On latencies in malaria infections and their impact on the disease dynamics

  • Received: 01 February 2012 Accepted: 29 June 2018 Published: 01 January 2013
  • MSC : Primary: 92D25, 92D30; Secondary: 37G99.

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    In this paper, we modify the classic Ross-Macdonald model for malaria disease dynamics by incorporating latencies both for human beings and female mosquitoes. One novelty of our model is that we introduce two general probability functions ($P_1(t)$ and $P_2(t)$) to reflect the fact that the latencies differ from individuals to individuals. We justify the well-posedness of the new model, identify the basic reproduction number $\mathcal{R}_0$ for the model and analyze the dynamics of the model. We show that when $\mathcal{R}_0 <1 the="" disease="" free="" equilibrium="" e_0="" is="" globally="" asymptotically="" stable="" meaning="" that="" the="" malaria="" disease="" will="" eventually="" die="" out="" and="" if="" mathcal="" r="" _0="">1$, $E_0$ becomes unstable.When $\mathcal{R}_0 >1$, we consider two specific forms for $P_1(t)$ and $P_2(t)$: (i) $P_1(t)$ and $P_2(t)$ are both exponential functions; (ii) $P_1(t)$ and $P_2(t)$ are both step functions.For (i), the model reduces to an ODE system, and for (ii), the long term disease dynamics are governed by a DDE system. In both cases, we are able to show that when $\mathcal{R}_0>1$ then the disease will persist; moreover if there is no recovery ($\gamma_1=0$), then all admissible positive solutions will converge to the unique endemic equilibrium. A significant impact of the latencies is that they reduce the basic reproduction number, regardless of the forms of the distributions.

    Citation: Yanyu Xiao, Xingfu Zou. On latencies in malaria infections and their impact on the disease dynamics[J]. Mathematical Biosciences and Engineering, 2013, 10(2): 463-481. doi: 10.3934/mbe.2013.10.463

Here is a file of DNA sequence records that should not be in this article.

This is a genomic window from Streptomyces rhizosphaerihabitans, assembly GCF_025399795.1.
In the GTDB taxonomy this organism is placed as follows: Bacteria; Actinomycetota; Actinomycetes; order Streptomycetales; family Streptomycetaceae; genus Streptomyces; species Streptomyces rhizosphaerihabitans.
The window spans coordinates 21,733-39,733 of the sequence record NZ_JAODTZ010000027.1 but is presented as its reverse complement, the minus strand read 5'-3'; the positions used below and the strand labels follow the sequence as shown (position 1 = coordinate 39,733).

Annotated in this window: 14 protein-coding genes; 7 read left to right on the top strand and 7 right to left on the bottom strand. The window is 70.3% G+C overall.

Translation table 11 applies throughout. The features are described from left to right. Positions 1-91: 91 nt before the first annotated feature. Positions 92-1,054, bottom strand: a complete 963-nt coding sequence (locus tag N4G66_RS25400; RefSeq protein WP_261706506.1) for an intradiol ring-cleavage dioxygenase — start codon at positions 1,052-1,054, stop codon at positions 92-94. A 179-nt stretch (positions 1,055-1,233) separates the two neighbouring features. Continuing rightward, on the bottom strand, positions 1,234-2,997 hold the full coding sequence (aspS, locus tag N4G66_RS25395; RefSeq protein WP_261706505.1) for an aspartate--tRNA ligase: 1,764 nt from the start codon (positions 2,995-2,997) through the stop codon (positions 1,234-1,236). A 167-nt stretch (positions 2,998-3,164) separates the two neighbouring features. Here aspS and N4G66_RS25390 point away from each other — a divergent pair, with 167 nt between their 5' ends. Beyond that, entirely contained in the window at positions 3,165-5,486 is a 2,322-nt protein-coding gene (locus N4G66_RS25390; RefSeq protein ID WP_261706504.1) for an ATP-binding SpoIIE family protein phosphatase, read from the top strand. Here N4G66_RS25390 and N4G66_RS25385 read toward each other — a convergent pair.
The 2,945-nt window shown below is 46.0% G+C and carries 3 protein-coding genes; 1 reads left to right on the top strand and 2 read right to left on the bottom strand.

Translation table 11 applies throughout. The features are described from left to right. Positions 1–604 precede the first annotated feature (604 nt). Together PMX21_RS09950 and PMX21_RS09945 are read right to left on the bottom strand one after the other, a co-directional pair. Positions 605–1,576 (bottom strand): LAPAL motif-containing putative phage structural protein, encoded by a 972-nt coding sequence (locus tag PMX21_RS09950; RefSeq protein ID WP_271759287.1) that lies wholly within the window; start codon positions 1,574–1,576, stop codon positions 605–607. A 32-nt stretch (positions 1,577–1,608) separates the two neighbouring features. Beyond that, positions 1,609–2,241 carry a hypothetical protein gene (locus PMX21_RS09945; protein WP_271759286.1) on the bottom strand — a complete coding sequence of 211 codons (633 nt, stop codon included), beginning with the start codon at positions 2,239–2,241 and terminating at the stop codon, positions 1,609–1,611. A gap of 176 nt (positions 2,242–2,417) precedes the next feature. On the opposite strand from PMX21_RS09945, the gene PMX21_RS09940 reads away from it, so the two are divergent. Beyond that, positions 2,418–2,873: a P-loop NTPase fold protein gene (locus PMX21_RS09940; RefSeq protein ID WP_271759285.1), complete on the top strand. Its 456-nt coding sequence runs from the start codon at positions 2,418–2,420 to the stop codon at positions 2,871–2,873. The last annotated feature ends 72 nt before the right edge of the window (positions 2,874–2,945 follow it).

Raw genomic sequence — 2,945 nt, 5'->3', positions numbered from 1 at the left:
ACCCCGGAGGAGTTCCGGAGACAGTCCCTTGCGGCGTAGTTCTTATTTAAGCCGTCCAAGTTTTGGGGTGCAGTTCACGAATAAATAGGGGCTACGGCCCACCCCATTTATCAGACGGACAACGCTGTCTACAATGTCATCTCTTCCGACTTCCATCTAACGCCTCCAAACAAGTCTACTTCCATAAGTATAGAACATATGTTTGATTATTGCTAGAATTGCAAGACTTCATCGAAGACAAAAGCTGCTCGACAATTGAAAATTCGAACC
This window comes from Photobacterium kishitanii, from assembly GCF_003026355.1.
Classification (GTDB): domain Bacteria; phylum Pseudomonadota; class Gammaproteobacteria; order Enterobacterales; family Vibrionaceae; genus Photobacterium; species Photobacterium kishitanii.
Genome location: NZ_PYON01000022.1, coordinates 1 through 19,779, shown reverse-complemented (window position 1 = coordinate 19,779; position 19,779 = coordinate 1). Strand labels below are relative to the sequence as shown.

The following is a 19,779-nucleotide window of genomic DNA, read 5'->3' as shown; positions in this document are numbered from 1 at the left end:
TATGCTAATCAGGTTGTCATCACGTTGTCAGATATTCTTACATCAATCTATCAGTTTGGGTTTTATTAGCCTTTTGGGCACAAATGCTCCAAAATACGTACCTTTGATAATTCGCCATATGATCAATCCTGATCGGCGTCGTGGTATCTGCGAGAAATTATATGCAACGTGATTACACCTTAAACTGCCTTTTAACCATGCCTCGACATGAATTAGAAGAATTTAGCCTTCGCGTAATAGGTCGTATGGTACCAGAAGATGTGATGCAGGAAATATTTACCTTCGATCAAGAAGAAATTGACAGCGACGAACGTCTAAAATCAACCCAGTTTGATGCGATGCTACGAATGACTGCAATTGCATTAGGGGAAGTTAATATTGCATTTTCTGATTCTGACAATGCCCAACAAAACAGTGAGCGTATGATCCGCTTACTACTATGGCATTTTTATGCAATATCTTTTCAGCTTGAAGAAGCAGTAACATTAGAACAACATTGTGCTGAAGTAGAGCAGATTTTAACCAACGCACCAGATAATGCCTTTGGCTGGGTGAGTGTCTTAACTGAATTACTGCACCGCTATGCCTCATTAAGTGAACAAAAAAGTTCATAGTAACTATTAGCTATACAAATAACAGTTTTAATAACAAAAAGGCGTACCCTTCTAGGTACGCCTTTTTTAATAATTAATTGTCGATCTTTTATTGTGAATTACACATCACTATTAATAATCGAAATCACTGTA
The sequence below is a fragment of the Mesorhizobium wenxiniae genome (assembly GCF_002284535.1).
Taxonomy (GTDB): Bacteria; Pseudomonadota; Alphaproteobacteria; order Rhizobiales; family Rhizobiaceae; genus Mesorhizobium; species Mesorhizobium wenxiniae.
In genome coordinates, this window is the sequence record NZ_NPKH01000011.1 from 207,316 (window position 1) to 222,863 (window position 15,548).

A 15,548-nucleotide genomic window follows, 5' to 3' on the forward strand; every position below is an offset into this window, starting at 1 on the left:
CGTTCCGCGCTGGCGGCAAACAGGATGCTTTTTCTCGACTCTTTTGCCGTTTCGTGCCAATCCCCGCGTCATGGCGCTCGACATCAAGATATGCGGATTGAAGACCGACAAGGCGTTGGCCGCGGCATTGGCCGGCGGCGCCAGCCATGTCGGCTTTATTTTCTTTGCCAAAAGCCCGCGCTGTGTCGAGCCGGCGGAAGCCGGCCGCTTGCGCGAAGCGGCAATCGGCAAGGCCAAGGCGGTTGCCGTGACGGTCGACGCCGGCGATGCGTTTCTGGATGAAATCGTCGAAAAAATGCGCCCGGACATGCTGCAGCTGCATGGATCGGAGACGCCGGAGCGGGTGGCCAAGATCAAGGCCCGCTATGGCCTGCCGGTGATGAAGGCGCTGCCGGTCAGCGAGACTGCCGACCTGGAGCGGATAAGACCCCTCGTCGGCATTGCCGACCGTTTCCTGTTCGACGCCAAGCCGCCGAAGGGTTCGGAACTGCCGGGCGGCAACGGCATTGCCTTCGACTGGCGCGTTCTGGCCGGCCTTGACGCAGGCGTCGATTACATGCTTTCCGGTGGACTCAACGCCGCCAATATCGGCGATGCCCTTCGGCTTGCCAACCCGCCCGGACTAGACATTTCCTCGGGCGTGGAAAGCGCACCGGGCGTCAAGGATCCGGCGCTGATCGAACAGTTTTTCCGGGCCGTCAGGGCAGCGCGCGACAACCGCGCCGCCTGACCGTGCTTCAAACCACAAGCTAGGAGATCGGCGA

Related Papers:

  • In this paper, we modify the classic Ross-Macdonald model for malaria disease dynamics by incorporating latencies both for human beings and female mosquitoes. One novelty of our model is that we introduce two general probability functions ($P_1(t)$ and $P_2(t)$) to reflect the fact that the latencies differ from individuals to individuals. We justify the well-posedness of the new model, identify the basic reproduction number $\mathcal{R}_0$ for the model and analyze the dynamics of the model. We show that when $\mathcal{R}_0 <1 the="" disease="" free="" equilibrium="" e_0="" is="" globally="" asymptotically="" stable="" meaning="" that="" the="" malaria="" disease="" will="" eventually="" die="" out="" and="" if="" mathcal="" r="" _0="">1$, $E_0$ becomes unstable.When $\mathcal{R}_0 >1$, we consider two specific forms for $P_1(t)$ and $P_2(t)$: (i) $P_1(t)$ and $P_2(t)$ are both exponential functions; (ii) $P_1(t)$ and $P_2(t)$ are both step functions.For (i), the model reduces to an ODE system, and for (ii), the long term disease dynamics are governed by a DDE system. In both cases, we are able to show that when $\mathcal{R}_0>1$ then the disease will persist; moreover if there is no recovery ($\gamma_1=0$), then all admissible positive solutions will converge to the unique endemic equilibrium. A significant impact of the latencies is that they reduce the basic reproduction number, regardless of the forms of the distributions.


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